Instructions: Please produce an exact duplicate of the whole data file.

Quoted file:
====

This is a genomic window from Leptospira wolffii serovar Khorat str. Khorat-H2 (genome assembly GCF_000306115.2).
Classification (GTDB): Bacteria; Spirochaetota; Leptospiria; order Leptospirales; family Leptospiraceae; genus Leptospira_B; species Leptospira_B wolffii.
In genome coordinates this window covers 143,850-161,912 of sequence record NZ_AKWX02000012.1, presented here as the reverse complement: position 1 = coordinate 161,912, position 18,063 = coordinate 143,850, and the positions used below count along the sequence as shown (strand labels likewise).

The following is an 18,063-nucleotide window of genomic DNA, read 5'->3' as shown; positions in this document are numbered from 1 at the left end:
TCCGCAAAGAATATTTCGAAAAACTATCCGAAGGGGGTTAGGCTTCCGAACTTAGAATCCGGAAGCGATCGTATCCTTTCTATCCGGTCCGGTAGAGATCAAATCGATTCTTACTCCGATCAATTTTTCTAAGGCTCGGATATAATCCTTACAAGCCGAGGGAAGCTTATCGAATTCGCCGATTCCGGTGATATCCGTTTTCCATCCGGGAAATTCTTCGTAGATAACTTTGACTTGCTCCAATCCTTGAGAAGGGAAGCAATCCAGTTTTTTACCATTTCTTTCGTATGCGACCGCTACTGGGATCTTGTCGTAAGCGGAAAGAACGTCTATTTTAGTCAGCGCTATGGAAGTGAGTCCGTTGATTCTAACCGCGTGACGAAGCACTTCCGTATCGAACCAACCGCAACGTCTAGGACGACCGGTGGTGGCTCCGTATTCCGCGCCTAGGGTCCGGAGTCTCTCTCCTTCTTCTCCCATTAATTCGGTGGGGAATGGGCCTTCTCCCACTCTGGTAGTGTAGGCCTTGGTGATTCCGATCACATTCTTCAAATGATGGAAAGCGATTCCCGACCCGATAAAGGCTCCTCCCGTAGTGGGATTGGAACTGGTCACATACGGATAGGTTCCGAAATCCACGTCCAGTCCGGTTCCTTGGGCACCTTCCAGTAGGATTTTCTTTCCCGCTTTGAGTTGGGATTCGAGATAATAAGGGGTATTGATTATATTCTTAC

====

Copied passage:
This is a genomic window from Leptospira wolffii serovar Khorat str. Khorat-H2 (genome assembly GCF_000306115.2).
Classification (GTDB): Bacteria; Spirochaetota; Leptospiria; order Leptospirales; family Leptospiraceae; genus Leptospira_B; species Leptospira_B wolffii.
In genome coordinates this window covers 143,850-161,912 of sequence record NZ_AKWX02000012.1, presented here as the reverse complement: position 1 = coordinate 161,912, position 18,063 = coordinate 143,850, and the positions used below count along the sequence as shown (strand labels likewise).

The following is an 18,063-nucleotide window of genomic DNA, read 5'->3' as shown; positions in this document are numbered from 1 at the left end:
TCCGCAAAGAATATTTCGAAAAACTATCCGAAGGGGGTTAGGCTTCCGAACTTAGAATCCGGAAGCGATCGTATCCTTTCTATCCGGTCCGGTAGAGATCAAATCGATTCTTACTCCGATCAATTTTTCTAAGGCTCGGATATAATCCTTACAAGCCGAGGGAAGCTTATCGAATTCGCCGATTCCGGTGATATCCGTTTTCCATCCGGGAAATTCTTCGTAGATAACTTTGACTTGCTCCAATCCTTGAGAAGGGAAGCAATCCAGTTTTTTACCATTTCTTTCGTATGCGACCGCTACTGGGATCTTGTCGTAAGCGGAAAGAACGTCTATTTTAGTCAGCGCTATGGAAGTGAGTCCGTTGATTCTAACCGCGTGACGAAGCACTTCCGTATCGAACCAACCGCAACGTCTAGGACGACCGGTGGTGGCTCCGTATTCCGCGCCTAGGGTCCGGAGTCTCTCTCCTTCTTCTCCCATTAATTCGGTGGGGAATGGGCCTTCTCCCACTCTGGTAGTGTAGGCCTTGGTGATTCCGATCACATTCTTCAAATGATGGAAAGCGATTCCCGACCCGATAAAGGCTCCTCCCGTAGTGGGATTGGAACTGGTCACATACGGATAGGTTCCGAAATCCACGTCCAGTCCGGTTCCTTGGGCACCTTCCAGTAGGATTTTCTTTCCCGCTTTGAGTTGGGATTCGAGATAATAAGGGGTATTGATTATATTCTTAC